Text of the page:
Simon Hewitt Jones is the Director of ViolinSchool.
A common problem when learning the violin is understanding where you’ve got to in the learning process.
This is important, because if you don’t have any reference points with which to measure your progress, it can be hard to know whether what you are doing is working.
And if you can’t be objectively sure that you’re doing things right, then you won’t have confidence in what you’re doing.
A strong level of self-confidence and certainty about what you are doing is absolutely crucial to being able to perform effectively on the violin.
A comprehensive curriculum can be a very useful tool for developing your confidence about where you’ve already got to with your learning.
A Curriculum is a very useful way of providing this objectivity. It provides a clear breakdown of topics into different levels of achievement.
Unlike other systems of measurement, such as exam grades or graded learning systems such as the Suzuki method, a good curriculum goes into detail about the actual topics involved in each level of learning.
By seeing the detail of what makes up each level, you get a much clearer sense of the ‘big picture’, and the true scope of your learning journey becomes apparent.
At the entrance to a big public park, it’s common to see a giant map of the area, with a big arrow on it that says ‘you are here’.
By putting your current location into context like this, you can suddenly see the ‘big picture’... the many different routes available to you start to become apparent, and you get a sense of the overall journey that lies ahead of you.
A map is very useful, but it has its limitations. It can tell you where you could go, but it doesn’t tell you where you should go!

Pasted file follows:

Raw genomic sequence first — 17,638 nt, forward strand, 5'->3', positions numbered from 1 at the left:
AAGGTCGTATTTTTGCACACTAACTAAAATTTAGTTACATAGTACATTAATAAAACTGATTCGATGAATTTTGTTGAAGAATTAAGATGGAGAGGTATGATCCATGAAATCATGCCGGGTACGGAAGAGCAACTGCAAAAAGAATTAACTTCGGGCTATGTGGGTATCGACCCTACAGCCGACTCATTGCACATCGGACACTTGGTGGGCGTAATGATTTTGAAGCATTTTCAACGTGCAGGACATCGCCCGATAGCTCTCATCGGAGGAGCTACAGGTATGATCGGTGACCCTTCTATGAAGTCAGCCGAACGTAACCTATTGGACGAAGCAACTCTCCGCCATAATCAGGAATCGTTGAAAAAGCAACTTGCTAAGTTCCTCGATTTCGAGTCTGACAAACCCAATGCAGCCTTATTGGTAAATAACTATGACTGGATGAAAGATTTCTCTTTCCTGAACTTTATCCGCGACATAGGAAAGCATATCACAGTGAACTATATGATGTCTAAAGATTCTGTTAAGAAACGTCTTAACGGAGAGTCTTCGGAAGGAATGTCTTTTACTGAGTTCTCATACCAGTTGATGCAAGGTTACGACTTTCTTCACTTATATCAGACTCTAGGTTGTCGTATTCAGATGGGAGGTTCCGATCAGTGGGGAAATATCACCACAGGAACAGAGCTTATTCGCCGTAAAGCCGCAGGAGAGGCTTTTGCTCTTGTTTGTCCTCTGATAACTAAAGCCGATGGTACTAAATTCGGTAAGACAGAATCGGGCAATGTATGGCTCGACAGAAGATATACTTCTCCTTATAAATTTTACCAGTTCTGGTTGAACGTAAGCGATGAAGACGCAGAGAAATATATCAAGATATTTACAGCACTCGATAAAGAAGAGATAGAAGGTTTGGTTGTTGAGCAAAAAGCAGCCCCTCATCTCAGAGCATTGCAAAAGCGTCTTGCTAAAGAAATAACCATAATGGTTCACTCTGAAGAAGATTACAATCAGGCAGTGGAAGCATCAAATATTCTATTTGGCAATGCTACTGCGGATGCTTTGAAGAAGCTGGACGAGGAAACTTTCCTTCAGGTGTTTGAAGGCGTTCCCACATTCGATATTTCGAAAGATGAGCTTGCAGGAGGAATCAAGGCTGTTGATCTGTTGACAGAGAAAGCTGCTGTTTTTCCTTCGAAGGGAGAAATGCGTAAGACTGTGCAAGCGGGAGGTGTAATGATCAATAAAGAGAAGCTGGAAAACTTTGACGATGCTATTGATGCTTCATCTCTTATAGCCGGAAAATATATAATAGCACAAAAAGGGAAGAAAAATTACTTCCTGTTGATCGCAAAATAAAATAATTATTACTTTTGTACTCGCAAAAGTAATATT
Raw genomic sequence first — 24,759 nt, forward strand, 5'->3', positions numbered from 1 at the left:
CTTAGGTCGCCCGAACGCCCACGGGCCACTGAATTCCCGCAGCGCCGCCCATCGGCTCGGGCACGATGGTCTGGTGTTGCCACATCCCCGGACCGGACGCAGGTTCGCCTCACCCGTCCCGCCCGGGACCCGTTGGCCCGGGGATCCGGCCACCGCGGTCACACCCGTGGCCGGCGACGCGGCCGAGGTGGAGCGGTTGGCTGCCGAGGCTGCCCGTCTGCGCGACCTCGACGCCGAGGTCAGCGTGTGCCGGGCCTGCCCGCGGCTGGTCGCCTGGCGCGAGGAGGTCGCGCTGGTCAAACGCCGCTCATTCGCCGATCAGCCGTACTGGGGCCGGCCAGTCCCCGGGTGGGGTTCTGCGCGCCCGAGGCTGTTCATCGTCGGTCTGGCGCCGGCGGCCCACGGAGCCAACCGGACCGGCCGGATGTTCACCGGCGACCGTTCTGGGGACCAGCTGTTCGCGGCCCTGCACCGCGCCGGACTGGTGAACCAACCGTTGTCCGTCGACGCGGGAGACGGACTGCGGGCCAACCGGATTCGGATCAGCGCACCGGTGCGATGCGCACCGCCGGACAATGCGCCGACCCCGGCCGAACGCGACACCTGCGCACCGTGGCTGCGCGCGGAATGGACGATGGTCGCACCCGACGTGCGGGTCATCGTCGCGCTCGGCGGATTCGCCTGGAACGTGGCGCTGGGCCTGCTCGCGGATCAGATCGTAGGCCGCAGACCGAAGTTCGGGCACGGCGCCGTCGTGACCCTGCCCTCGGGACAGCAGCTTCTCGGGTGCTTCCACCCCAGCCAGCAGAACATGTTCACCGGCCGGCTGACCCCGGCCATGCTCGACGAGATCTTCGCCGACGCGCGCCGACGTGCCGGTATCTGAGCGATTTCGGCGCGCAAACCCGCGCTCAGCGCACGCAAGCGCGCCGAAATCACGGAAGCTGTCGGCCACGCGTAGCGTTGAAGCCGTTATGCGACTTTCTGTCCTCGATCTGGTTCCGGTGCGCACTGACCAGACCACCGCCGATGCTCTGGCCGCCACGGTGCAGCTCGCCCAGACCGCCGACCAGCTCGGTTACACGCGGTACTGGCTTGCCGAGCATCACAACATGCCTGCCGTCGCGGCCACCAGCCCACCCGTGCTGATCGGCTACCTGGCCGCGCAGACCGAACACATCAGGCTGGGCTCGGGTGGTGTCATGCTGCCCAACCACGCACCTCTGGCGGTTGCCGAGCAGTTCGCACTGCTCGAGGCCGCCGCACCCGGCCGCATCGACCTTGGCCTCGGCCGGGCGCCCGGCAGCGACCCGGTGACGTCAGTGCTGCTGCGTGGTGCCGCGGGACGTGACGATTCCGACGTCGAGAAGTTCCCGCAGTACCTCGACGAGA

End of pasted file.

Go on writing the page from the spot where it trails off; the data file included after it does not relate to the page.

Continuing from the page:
One of the most important functions of a Curriculum is to show not just the topics that you need to learn and master, but also a suggested order in which to approach them.
This sequence or ‘gradient’ should be smooth... always challenging you in a new and interesting way, but never pushing you so far out of your comfort zone that it becomes too difficult or demotivating.
It’s very important to note that there’s no one ‘best’ way through the topics of violin playing.
Just as there are different tracks to the top of a mountain, there are limitless routes to choose as you navigate the many topics required for great violin playing.
Which track you take will depend on a number of factors:
Remember that a curriculum is a general guide rather than a definitive set of instructions. Although the overall direction of a curriculum should offer a progressive sequence of topics for you to learn, the exact route that you take through the detail of each level can and should vary depending on what’s best for you.
We’ve put together a curriculum for our learners which provides a comprehensive, step-by-step list of topics, sorted into different ‘levels’.
These ‘levels’ are unique to ViolinSchool, but the minimum achievement level for each level is approximately equivalent to the ABRSM exam grade system.
In other words, if you’ve mastered ViolinSchool Level 1, you should be able to complete ABRSM Grade 1 with good results.
We consider the ViolinSchool Curriculum to be a ‘live’ document, which means we regularly refine and update the sequence according to the latest research. Your comments and feedback are always welcome!
Remember that everyone’s path through the sequence will be slightly different.
Use the curriculum as a guide, but don’t feel that you have to learn each topic in the order that it is listed.
Also remember that most topics are complex and multi-layered, and will need to be learnt and developed in stages over a long period of time. It’s best not to assume that you can ‘learn’ a topic in one sitting!
Finally, be sure to consolidate each topic as best you can, before moving forward to the next level.
Use our online courses to acquire the skills you need, but also choose plenty of practice exercises from our Digital Library, to ensure you are carefully drilling everything you’ve learnt.
This kind of consistent, conscientious training is necessary for building up your habits and instinctive skills.
Doing this with every topic at every level will give you the confidence to keep moving through the curriculum, knowing that you’re building your violin playing on solid foundations!